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-   -   High RIN low DV200?? Can anybody shed some light? (http://seqanswers.com/forums/showthread.php?t=89469)

Micro151086 05-21-2019 11:27 AM

High RIN low DV200?? Can anybody shed some light?
 
I've recently sent off E. coli RNA samples for RNA-seq. The company we have used for sequencing have replied and said all samples failed QC due to degradation. I am looking at the Tapestation values and some of these samples have a RIN up to 9.5 but then a DV200 of 25. I believe this is due to the large distinct band at approximately 95 bp- (no smearing!) which I believed were tRNA. I am now unsure as to whether to proceed with sequencing as they cannot guarantee sequencing results. Has anyone had experience of such a contrast in RIN and DV200 numbers previously? And then gone on to successfully perform the sequencing?

luc 05-21-2019 08:43 PM

The presence of a prominent short fragment band indicates that degradation is not the problem. Bacterial RNA-seq obviously will not make use of poly-A enrichment and thus is not very sensitive to degradation anyhow.
We have not run into a 95 nt RNA band before though.
I would suggest to post the tapestation trace here.

Micro151086 05-22-2019 01:24 AM

1 Attachment(s)
Thank you for the reply. I've added some images that will hopefully shed some light on the situation. Many thanks!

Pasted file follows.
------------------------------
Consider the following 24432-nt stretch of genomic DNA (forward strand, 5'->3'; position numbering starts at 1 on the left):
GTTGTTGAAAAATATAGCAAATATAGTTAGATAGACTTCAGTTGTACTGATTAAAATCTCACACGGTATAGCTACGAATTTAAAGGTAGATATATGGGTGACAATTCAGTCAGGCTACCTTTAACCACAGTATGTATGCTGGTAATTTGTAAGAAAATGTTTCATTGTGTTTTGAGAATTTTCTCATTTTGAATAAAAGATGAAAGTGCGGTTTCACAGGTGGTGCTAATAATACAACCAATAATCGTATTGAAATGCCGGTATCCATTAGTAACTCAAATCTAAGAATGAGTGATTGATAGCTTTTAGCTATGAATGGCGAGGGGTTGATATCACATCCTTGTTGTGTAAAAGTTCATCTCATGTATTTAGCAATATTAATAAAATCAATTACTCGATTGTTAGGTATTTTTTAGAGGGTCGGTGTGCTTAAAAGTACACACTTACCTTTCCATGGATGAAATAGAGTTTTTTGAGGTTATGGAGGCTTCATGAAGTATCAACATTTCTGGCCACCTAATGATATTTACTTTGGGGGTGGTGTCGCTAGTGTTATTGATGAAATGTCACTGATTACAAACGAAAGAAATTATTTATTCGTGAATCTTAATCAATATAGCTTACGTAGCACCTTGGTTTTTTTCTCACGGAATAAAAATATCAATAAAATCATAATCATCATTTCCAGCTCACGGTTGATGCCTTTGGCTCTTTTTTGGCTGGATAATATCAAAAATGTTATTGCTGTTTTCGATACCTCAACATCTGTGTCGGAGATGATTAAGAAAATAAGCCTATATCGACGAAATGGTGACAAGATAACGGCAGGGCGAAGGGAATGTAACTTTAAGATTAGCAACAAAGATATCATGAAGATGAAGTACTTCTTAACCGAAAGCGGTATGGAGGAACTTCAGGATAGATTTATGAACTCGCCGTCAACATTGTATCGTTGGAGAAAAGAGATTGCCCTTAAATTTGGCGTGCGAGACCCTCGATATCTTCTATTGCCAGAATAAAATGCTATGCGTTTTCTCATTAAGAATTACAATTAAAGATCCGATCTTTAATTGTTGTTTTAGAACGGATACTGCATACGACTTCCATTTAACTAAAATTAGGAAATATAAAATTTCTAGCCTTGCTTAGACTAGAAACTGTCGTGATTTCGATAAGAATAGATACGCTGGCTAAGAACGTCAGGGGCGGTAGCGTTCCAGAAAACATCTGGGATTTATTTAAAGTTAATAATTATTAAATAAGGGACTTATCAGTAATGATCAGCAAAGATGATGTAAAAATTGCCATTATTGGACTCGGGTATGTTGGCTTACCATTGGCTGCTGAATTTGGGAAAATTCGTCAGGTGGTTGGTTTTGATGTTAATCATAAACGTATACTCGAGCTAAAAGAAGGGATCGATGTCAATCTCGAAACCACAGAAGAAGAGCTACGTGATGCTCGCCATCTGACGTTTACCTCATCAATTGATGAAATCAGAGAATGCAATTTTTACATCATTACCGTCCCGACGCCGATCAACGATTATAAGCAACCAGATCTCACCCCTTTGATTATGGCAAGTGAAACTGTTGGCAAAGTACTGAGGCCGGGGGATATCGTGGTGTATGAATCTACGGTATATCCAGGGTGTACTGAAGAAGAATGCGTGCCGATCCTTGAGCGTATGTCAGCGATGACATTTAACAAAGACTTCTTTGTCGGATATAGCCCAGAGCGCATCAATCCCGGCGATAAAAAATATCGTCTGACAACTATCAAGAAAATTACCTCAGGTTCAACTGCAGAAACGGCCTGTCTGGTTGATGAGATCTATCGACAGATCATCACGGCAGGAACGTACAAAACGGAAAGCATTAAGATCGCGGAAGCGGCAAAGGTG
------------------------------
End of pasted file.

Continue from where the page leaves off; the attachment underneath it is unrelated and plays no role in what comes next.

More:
UCan'tBcereus 05-29-2019 11:08 AM

Hi Micro151086,

it looks like you have a lot of tRNA in your samples. tRNA is usually in that size range.
I have a few questions.

What Extraction method are you using? Some kits have specific modifications you can make to reduce the amounts of tRNAs that make it through the extraction process if you are not iterated in sequencing them.

Did you plan on doing any ribodepletion? If the sequencing company does, what kind of kit will they use for it? Some ribodepletion methods target tRNAs as well as rRNA, so your problems might be solved there.

And What kind of Kit are they using for Library Prep?

There still might be ways to remove these bands before library prep. If your samples are of high enough concentration, then you could do a bead cleanup with AMpure RNAclean beads at a low bead:sample ratio to remove them. Of course this will lead to extra sample handling and possibly some degradation.

The same idea could be applied post cDNA synthesis as well. Most RNASeq Library Prep kits will have cleanups of after cDNA synthesis. You could lower these bead: sample ratios to help remove the cDNA that would be synthesized from the tRNAs. The only potential problem would be if your tRNAs outcompete your mRNAs and most of your cDNA is from tRNA.

Hope this is helpful!


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